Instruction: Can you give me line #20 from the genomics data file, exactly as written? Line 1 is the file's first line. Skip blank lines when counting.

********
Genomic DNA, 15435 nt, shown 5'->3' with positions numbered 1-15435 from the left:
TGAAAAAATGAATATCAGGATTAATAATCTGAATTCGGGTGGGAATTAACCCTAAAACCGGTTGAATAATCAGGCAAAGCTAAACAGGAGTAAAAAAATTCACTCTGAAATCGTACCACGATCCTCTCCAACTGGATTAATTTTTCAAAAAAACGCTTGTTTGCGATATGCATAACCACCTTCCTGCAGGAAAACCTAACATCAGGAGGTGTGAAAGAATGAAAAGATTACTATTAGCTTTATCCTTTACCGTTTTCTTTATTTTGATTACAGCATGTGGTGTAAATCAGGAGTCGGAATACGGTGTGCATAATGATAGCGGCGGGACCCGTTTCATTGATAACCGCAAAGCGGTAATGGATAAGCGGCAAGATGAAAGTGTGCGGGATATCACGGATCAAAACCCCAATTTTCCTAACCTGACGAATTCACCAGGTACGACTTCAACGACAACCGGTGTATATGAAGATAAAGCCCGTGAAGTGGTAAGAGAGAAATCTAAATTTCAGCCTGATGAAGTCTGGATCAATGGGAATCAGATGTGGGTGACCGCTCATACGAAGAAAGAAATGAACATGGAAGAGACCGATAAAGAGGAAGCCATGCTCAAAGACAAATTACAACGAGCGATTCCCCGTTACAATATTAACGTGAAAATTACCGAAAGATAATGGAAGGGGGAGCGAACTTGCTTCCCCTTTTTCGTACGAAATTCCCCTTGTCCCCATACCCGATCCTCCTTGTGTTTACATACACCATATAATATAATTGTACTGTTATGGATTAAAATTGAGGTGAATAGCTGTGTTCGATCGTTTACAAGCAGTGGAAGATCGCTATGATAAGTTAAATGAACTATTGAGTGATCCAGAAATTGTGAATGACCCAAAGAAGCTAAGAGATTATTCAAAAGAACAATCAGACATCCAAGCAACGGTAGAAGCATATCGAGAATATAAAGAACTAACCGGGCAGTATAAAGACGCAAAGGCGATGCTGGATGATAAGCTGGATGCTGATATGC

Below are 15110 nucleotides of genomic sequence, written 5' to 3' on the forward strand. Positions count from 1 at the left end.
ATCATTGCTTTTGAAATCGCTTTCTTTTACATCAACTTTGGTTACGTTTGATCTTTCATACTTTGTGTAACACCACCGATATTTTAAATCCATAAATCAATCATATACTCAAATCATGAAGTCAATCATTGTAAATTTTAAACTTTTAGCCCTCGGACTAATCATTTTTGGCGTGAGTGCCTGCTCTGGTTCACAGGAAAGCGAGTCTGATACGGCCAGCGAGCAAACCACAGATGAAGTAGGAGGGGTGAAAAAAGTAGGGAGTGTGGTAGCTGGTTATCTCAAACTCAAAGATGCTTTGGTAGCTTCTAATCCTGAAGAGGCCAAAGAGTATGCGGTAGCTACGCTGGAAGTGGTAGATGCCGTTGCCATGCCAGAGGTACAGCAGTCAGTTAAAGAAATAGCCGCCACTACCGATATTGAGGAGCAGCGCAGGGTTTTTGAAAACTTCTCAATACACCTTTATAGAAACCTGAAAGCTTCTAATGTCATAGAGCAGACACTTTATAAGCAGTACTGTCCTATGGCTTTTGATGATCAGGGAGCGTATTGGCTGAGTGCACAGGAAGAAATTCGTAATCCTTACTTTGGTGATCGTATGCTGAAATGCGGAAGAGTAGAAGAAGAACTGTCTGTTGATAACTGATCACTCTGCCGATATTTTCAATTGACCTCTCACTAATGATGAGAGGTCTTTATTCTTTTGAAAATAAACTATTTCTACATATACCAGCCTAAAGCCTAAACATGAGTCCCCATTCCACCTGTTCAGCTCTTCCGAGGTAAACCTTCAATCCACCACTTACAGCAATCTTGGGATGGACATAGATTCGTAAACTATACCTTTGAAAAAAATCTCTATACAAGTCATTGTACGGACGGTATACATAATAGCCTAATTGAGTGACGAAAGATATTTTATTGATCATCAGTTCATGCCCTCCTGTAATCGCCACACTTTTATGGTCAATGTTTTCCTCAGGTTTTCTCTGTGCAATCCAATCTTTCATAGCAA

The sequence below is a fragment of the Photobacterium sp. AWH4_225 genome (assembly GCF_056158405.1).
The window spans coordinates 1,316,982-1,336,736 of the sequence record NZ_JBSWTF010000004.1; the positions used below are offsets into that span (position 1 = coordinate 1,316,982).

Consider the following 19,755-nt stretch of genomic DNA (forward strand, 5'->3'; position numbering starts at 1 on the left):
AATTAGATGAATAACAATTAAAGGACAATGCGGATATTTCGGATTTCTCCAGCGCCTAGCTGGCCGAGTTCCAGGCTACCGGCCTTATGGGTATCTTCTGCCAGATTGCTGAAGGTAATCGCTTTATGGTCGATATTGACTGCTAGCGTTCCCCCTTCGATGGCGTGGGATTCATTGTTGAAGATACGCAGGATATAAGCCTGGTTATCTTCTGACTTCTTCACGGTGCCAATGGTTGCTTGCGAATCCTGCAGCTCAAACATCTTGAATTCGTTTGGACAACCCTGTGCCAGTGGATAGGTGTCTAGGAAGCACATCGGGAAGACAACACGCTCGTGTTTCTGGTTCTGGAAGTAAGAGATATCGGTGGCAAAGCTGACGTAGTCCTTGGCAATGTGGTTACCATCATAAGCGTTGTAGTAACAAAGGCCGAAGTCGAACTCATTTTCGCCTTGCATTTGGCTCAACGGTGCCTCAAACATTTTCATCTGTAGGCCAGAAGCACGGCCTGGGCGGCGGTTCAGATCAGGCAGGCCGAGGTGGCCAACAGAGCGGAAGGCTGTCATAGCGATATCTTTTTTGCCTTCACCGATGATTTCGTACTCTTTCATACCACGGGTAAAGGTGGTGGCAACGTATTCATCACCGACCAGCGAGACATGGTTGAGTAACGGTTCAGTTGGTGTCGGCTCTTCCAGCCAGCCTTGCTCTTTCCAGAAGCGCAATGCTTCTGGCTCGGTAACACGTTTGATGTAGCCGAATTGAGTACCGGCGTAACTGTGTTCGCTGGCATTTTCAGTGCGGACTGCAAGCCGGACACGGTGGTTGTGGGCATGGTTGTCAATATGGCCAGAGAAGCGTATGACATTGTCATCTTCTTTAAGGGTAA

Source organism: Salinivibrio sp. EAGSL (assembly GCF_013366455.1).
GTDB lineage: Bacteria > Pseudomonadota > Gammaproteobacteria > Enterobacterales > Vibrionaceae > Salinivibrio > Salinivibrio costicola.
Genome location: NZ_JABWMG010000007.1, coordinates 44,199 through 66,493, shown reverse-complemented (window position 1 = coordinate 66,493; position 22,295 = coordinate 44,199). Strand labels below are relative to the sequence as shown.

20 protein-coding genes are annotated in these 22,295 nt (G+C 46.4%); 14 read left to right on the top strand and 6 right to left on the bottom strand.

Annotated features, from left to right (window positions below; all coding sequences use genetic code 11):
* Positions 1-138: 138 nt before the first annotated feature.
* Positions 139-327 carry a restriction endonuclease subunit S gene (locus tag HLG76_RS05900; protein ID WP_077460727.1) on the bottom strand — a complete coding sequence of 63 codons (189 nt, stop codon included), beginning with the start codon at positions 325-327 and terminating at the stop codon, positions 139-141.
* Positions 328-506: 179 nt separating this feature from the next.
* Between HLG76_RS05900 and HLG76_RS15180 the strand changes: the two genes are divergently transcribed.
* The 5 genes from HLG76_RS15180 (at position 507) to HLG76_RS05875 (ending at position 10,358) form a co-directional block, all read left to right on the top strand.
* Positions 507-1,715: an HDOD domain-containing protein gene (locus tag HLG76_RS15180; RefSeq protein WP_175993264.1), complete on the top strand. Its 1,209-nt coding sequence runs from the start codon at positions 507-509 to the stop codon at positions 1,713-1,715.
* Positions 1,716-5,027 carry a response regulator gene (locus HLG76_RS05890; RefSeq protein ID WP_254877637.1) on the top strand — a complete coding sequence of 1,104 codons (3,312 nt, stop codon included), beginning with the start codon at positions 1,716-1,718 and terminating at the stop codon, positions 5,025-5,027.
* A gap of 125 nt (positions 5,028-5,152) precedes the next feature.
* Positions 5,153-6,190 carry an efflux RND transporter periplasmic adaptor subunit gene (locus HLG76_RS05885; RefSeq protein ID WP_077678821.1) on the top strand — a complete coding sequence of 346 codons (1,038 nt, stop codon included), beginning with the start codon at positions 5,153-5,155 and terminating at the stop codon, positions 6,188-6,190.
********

* Positions 1,716-5,027 carry a response regulator gene (locus HLG76_RS05890; RefSeq protein ID WP_254877637.1) on the top strand — a complete coding sequence of 1,104 codons (3,312 nt, stop codon included), beginning with the start codon at positions 1,716-1,718 and terminating at the stop codon, positions 5,025-5,027.